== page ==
But some researchers remain skeptical that streetcars will meet that and other promises made by some developers, including reducing car emissions and the need for parking spaces in cities. A study published last year in the Journal of Public Transportation by Jeffrey Brown, an associate professor in the Department of Urban and Regional Planning at Florida State University, said there is “a lack of information about how these investments [in streetcar lines] function as transportation modes as opposed to urban development tools.”

Brown said few streetcar rider surveys have been done, but where they have been ridership so far does not indicate they’re being used as a transportation option for work. A Memphis survey found that only 9 percent of streetcar rides transport workers between home and job, while 58 percent of bus rides are for transportation to work and back. And surveys of the Portland system, the heaviest used streetcar system in the United States, show that streetcar users tend to have higher incomes than users of the city’s other mass transit modes.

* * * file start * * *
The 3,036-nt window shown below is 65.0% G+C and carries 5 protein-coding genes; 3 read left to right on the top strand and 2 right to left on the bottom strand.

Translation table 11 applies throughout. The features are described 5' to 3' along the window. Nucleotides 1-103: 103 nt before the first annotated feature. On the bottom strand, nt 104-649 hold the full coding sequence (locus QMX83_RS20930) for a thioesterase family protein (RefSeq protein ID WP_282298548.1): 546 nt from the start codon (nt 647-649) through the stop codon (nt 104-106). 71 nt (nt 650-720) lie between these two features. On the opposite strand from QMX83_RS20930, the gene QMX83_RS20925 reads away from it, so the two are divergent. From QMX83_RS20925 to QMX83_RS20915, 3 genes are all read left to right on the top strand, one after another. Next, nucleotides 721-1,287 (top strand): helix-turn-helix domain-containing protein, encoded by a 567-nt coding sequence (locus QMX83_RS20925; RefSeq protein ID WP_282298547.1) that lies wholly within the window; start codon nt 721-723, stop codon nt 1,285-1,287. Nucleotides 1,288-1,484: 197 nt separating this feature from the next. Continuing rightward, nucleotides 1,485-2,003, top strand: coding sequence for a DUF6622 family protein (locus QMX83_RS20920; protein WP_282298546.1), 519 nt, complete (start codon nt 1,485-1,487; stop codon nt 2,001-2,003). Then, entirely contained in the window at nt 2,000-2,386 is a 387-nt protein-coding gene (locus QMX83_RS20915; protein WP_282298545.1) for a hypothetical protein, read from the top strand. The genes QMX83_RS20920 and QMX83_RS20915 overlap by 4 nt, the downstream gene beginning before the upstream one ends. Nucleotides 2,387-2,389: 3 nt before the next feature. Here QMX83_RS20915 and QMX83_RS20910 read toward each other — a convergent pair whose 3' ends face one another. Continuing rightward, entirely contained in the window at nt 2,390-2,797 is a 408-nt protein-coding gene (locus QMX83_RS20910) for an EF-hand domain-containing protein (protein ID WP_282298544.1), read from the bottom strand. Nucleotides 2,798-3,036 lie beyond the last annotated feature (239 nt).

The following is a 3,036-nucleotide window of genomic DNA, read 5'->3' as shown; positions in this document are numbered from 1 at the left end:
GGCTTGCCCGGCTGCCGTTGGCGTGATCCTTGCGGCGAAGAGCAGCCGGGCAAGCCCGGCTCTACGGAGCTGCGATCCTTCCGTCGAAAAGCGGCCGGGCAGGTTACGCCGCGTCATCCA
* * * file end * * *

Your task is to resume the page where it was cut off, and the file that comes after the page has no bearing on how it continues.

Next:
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Oct 16 2013

Place Matters: A Q&A With David J. Erickson, Federal Reserve Bank of San Francisco

file David Erickson, Federal Reserve Bank of San Francisco

At the recent Place Matters: Exploring the Intersections of Health and Economic Justice conference in Washington, D.C., David J. Erickson, PhD, was a key member of a panel called “What Works for America’s Communities?” Dr. Erickson, who is director of the Center for Community Development Investment at the Federal Reserve Bank of San Francisco, has been a key leader in a Healthy Communities collaboration between the Federal Reserve and the Robert Wood Johnson Foundation. The joint effort has convened more than ten conferences around the country and released numerous publications, including an article in Health Affairs about partnerships to improve the wellbeing of low-income people.